After researching and finding out about the different styles of the armies, I picked Chaos Demons. I started with the Start Collecting! Demons of Nurgle. The Start Collecting boxes are a great way to get into the game or even start a new army, they range in around $100 dollar area, but you get excellent value for your dollar, if you were to buy each unit separately. While these sets are meant to get you started, or expand your army; I was still desiring more of a challenge to myself and my tactical abilities. As my units started to grow, I looked more in-depth to competitive lists that would make my Chaos Demons shine on the battlefield.

Demon armies are capable of dominating the board; They have units that are very difficult to kill, and which will occupy the opposing army in close combat. They also have many units things that take advantage of the psychic/magic system in the game to cast spells either punish /reward you ,or that spawn more units that can occupy the board to prevent your opponent from ‘tabling’ (defeat) you.

After researching different armies and their tactics by studying rules supplements for each army, other wise known as codex’s, I found the list that I wanted to play. The players at the store where very inviting towards me learning new rules after ten years of not playing. They also allowed me to play with minis that I don’t own to try the list!


As I slowly mastered my army, my opponents mastered my strategies which made some games very difficult at times, but it was all done in good sportsmanship. Their strategies allowed me to create my own counter tactics, which of course led to more in depth and great games had by all.

The more my abilities to master my army grew, I became more knowledgeable in creating army lists, this of course led to the expansion of my army by getting new minis. Of course the better I got with the army, the more challenging lists came after me. This obviously led me to learn about the other armies and their unique abilities – The more I played against them, the more I learned about the games dynamics as a whole.60030110004_CodexNecrons01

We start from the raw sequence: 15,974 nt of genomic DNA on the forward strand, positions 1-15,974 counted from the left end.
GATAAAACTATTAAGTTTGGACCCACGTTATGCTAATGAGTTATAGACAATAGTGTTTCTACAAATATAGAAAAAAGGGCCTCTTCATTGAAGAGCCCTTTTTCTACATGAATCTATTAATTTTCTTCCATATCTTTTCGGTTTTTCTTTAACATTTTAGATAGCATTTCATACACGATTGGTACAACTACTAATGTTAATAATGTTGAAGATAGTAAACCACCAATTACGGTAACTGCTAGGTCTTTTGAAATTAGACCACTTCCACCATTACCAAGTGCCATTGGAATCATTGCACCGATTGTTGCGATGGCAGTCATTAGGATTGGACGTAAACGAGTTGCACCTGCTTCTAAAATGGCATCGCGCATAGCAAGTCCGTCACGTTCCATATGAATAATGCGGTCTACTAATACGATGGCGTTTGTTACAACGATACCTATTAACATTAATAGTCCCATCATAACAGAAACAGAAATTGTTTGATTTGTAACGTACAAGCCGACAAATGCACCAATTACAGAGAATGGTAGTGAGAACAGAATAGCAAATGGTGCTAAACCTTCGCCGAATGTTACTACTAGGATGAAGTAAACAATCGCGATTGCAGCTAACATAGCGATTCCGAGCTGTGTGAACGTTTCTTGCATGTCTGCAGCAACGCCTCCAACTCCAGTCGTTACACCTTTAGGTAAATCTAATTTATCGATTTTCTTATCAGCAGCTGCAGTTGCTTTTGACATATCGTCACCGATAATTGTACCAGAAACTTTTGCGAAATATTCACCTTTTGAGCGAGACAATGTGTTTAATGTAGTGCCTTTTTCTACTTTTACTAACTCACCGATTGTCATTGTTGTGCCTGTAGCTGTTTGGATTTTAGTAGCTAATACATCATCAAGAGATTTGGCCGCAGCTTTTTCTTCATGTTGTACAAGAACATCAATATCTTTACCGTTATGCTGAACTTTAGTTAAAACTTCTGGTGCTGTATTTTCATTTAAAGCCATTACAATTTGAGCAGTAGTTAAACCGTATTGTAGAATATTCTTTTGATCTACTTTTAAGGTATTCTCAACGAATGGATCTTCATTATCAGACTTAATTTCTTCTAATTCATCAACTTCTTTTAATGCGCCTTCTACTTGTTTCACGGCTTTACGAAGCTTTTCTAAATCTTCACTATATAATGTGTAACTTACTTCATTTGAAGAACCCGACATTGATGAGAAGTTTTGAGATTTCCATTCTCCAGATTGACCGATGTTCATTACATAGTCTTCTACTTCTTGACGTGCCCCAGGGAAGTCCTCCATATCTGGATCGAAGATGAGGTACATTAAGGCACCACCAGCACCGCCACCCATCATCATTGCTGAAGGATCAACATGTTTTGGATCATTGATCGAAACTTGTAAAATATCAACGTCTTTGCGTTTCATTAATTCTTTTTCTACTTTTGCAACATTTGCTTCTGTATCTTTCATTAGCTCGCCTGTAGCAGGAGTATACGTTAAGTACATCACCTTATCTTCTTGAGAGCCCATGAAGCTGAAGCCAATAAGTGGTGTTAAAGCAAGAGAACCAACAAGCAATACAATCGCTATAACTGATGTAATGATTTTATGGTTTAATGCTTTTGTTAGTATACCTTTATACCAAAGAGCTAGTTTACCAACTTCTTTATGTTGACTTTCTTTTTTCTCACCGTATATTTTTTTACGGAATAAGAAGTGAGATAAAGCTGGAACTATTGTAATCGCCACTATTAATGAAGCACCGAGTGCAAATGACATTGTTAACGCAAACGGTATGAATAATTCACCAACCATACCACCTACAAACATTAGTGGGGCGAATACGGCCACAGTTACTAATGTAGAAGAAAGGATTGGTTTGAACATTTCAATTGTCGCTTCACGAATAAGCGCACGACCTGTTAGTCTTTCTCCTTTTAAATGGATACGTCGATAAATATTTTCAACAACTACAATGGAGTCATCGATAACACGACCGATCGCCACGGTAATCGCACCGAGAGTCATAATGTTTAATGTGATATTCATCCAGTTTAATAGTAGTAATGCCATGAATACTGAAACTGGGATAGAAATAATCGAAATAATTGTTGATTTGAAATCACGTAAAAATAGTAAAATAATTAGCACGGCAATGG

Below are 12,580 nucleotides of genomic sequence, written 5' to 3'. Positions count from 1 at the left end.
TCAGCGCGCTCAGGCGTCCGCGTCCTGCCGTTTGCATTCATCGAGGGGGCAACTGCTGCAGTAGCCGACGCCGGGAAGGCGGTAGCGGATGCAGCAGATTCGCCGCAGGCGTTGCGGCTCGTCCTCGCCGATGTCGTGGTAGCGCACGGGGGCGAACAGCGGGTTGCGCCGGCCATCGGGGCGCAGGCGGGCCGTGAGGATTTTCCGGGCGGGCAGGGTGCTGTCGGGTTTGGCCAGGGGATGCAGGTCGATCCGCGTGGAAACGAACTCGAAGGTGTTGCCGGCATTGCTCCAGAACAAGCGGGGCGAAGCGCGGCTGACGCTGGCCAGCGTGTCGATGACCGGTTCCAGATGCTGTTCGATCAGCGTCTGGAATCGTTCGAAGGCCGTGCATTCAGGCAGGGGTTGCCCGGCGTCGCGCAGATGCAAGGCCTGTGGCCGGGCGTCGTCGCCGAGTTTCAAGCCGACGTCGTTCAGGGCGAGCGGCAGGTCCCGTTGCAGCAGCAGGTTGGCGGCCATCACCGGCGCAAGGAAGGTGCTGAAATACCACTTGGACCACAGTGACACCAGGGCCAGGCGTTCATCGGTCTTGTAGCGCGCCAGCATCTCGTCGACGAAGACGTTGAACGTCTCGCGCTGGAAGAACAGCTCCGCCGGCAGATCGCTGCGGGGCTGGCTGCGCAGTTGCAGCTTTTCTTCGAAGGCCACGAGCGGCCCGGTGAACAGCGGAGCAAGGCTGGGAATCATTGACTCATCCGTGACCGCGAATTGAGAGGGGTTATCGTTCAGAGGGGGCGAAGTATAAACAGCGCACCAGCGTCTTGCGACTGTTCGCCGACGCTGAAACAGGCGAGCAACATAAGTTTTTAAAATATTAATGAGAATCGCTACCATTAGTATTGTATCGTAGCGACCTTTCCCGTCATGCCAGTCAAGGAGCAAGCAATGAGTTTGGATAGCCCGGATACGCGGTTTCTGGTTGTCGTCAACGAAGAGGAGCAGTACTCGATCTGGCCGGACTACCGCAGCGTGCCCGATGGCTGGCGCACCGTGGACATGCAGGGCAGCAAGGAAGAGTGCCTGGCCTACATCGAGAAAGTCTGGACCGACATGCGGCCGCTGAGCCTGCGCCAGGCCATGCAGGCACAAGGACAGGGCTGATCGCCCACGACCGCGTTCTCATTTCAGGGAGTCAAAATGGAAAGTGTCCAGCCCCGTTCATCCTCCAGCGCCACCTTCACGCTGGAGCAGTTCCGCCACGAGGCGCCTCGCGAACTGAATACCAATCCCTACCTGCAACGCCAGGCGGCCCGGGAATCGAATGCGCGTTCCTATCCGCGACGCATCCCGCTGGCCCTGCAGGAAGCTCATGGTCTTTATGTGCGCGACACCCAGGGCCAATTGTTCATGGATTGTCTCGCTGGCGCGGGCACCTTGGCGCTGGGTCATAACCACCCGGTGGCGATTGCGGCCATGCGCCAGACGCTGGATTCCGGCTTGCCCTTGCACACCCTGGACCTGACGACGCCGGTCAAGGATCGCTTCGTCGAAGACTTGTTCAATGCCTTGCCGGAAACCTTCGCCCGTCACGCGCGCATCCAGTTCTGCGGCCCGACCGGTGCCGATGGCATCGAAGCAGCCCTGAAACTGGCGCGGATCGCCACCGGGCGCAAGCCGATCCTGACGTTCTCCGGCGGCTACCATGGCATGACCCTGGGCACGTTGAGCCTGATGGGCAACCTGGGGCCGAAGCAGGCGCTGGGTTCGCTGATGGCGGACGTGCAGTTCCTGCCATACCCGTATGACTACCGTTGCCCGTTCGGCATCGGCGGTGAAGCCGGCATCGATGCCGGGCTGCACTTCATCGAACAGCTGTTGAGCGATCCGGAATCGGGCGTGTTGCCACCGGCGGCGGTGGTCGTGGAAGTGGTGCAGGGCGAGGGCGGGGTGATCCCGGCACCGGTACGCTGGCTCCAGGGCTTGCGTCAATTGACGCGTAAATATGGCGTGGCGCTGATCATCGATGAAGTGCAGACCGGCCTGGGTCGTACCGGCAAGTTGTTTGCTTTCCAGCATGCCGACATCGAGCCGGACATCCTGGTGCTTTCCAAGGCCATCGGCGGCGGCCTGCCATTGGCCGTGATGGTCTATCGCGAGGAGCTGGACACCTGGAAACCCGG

The more I discovered about my passion for wargaming the more I understood the gaming community as a whole, especially the Warhammer community at Hairy T North – They have helped me be more creative, and craft my skills as a general – plus they are a great bunch of people. The more we played as a group, the more we became, I am happy to have found such a strong community that is open and accepting to players of all skill levels.

So whether you are new or a returning player, I would suggest dropping by and speaking with one of the staff. They have a list of events for new and old players alike. 40K/30K Kill Team Leagues, Painting night twice a month. Plus a great facebook group where we gossip about the latest rumors or discuss new games.

This slideshow requires JavaScript.

In The Grim Darkness Of The Far Future There Is Only War: A Rogue Trader Review By James Samual


Ever felt that Star Trek wasn’t grim or dark enough, or needed more psychotic alien life forms and demonic possession? Look no further than Rogue Trader!

In Brief
Publisher: Fantasy Flight Games
System: D100 Roll-under
Complexity: 8/10


As previously mentioned, Rogue Trader is like if the Warhammer 40,000 universe met Star Trek. Grand adventure across the universe await you, but dangerous xenos and horrifying demons may act against your interests. But hey, they don’t call it the “grim, dark” future of the 41st millennium for nothing!

Like other Fantasy Flight products, Rogue Trader has some truly incredible artwork within its pages. I just can’t get past the detail in these pictures! From the lines of text across parchment to the textures of the numerous icons on an Ork Warboss, the artwork in this book does not disappoint.